You Call This Justice? DOJ Criticized for Its Settlement with “Too Big to Jail” Bank HSBC

DeptofJusticeSubmitted by Elaine Magliaro, Guest Blogger

Federal officials appeared quite pleased with themselves earlier this week when they announced their $1.9 billion settlement with HSBC. HSBC, the world’s third largest bank, has been accused of laundering money for Colombian and Mexican drug cartels and clients with ties to terrorists.

Lanny Breuer
Lanny Breuer

In July, a Senate Permanent Subcommittee on Investigations released a report about its probe into HSBC and its shady financial dealings. The subcommittee found that HSBC and its affiliates in the United States “exposed the U.S. financial system to a wide array of money laundering, drug trafficking, and terrorist financing risks due to poor anti-money laundering (AML) controls.”

Democratic Senator Carl Levin of Michigan, chairman of the subcommittee, said:

“In an age of international terrorism, drug violence in our streets and on our borders, and organized crime, stopping illicit money flows that support those atrocities is a national security imperative. HSBC used its U.S. bank as a gateway into the U.S. financial system for some HSBC affiliates around the world to provide U.S. dollar services to clients while playing fast and loose with U.S. banking rules. Due to poor AML controls, HBUS exposed the United States to Mexican drug money, suspicious travelers cheques, bearer share corporations, and rogue jurisdictions. The bank’s federal bank regulator, the OCC, tolerated HSBC’s weak AML system for years. If an international bank won’t police its own affiliates to stop illicit money, the regulatory agencies should consider whether to revoke the charter of the U.S. bank being used to aid and abet that illicit money.”

Money Laundering For Drug Cartels: The Dirt Behind HSBC’s Record $2 Billion Settlement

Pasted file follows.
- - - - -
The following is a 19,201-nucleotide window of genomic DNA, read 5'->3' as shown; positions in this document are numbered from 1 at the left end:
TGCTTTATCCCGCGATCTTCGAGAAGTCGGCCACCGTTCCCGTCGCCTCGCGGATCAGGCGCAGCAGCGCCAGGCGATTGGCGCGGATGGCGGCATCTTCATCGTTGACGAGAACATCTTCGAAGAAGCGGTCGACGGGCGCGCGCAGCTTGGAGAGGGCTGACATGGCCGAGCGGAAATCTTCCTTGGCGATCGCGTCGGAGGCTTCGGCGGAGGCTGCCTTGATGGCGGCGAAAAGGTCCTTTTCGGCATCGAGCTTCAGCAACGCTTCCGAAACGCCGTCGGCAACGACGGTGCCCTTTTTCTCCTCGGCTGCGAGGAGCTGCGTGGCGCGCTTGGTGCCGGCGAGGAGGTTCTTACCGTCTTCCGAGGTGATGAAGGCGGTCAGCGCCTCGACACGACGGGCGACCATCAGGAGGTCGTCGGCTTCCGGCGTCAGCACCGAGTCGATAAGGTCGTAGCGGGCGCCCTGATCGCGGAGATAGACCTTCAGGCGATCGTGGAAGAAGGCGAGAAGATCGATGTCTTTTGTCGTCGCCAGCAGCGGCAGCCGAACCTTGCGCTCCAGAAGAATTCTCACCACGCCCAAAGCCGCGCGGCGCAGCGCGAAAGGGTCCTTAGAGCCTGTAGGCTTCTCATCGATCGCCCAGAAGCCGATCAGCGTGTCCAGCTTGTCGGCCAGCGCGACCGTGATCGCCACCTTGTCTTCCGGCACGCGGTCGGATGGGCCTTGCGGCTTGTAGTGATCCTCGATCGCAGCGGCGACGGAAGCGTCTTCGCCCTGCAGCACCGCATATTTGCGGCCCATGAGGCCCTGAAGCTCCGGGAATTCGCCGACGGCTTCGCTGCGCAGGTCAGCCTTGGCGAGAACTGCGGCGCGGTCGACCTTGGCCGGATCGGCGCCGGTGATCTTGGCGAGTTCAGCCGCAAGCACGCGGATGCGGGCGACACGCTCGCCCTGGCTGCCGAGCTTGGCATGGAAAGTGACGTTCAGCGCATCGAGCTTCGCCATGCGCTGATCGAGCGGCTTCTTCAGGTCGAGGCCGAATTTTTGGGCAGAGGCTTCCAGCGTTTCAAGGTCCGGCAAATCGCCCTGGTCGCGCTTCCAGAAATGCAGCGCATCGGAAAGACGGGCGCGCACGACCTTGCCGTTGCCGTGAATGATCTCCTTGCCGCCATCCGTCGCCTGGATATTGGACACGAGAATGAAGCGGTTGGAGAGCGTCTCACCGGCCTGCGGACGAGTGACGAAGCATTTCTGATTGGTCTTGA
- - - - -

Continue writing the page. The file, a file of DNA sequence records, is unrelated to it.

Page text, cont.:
Despite the findings of investigations into HSBC’s money laundering activities, federal and state authorities decided not to indict the London-based bank. The New York Times called it “a dark day for the rule of law.” The Times said that authorities also chose not to charge “any top HSBC banker in the case, though it boggles the mind that a bank could launder money as HSBC did without anyone in a position of authority making culpable decisions.”

From the New York Times Editorial on the HSBC settlement (December11, 2012):

Clearly, the government has bought into the notion that too big to fail is too big to jail. When prosecutors choose not to prosecute to the full extent of the law in a case as egregious as this, the law itself is diminished. The deterrence that comes from the threat of criminal prosecution is weakened, if not lost.

Jimmy Gurulé, a professor of law at Notre Dame and former assistant attorney general, said the deal “makes a mockery of the criminal justice system.”

Glenn Greenwald called HSBC “the new poster child for US two-tiered justice system.” To support his claim, Greenwald wrote the following in a Guardian article on Wednesday:

The US is the world’s largest prison state, imprisoning more of its citizens than any nation on earth, both in absolute numbers and proportionally. It imprisons people for longer periods of time, more mercilessly, and for more trivial transgressions than any nation in the west. This sprawling penal state has been constructed over decades, by both political parties, and it punishes the poor and racial minorities at overwhelmingly disproportionate rates.

But not everyone is subjected to that system of penal harshness. It all changes radically when the nation’s most powerful actors are caught breaking the law. With few exceptions, they are gifted not merely with leniency, but full-scale immunity from criminal punishment. Thus have the most egregious crimes of the last decade been fully shielded from prosecution when committed by those with the greatest political and economic power: the construction of a worldwide torture regime, spying on Americans’ communications without the warrants required by criminal law by government agencies and the telecom industry, an aggressive war launched on false pretenses, and massive, systemic financial fraud in the banking and credit industry that triggered the 2008 financial crisis.